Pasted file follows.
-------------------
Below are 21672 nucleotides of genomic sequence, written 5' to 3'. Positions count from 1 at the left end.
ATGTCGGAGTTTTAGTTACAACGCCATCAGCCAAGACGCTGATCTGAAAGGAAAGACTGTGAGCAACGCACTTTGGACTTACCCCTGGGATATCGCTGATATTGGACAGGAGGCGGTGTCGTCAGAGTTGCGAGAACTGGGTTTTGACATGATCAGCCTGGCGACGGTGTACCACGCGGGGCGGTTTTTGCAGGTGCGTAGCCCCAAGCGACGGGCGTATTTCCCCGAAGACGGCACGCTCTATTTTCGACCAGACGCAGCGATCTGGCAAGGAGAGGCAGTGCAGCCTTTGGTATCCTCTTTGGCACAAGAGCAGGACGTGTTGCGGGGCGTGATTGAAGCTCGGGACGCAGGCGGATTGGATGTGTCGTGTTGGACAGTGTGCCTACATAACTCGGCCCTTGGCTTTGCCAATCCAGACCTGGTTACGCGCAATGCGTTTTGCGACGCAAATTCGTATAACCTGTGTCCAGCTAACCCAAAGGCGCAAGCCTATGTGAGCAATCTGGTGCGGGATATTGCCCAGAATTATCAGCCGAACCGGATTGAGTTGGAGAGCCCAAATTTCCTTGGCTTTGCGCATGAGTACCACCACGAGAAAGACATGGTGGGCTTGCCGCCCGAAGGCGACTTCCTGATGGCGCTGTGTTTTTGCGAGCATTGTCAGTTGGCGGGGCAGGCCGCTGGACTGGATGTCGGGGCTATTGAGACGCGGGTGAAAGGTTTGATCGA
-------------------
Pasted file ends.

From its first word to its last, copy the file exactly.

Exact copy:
Below are 21672 nucleotides of genomic sequence, written 5' to 3'. Positions count from 1 at the left end.
ATGTCGGAGTTTTAGTTACAACGCCATCAGCCAAGACGCTGATCTGAAAGGAAAGACTGTGAGCAACGCACTTTGGACTTACCCCTGGGATATCGCTGATATTGGACAGGAGGCGGTGTCGTCAGAGTTGCGAGAACTGGGTTTTGACATGATCAGCCTGGCGACGGTGTACCACGCGGGGCGGTTTTTGCAGGTGCGTAGCCCCAAGCGACGGGCGTATTTCCCCGAAGACGGCACGCTCTATTTTCGACCAGACGCAGCGATCTGGCAAGGAGAGGCAGTGCAGCCTTTGGTATCCTCTTTGGCACAAGAGCAGGACGTGTTGCGGGGCGTGATTGAAGCTCGGGACGCAGGCGGATTGGATGTGTCGTGTTGGACAGTGTGCCTACATAACTCGGCCCTTGGCTTTGCCAATCCAGACCTGGTTACGCGCAATGCGTTTTGCGACGCAAATTCGTATAACCTGTGTCCAGCTAACCCAAAGGCGCAAGCCTATGTGAGCAATCTGGTGCGGGATATTGCCCAGAATTATCAGCCGAACCGGATTGAGTTGGAGAGCCCAAATTTCCTTGGCTTTGCGCATGAGTACCACCACGAGAAAGACATGGTGGGCTTGCCGCCCGAAGGCGACTTCCTGATGGCGCTGTGTTTTTGCGAGCATTGTCAGTTGGCGGGGCAGGCCGCTGGACTGGATGTCGGGGCTATTGAGACGCGGGTGAAAGGTTTGATCGA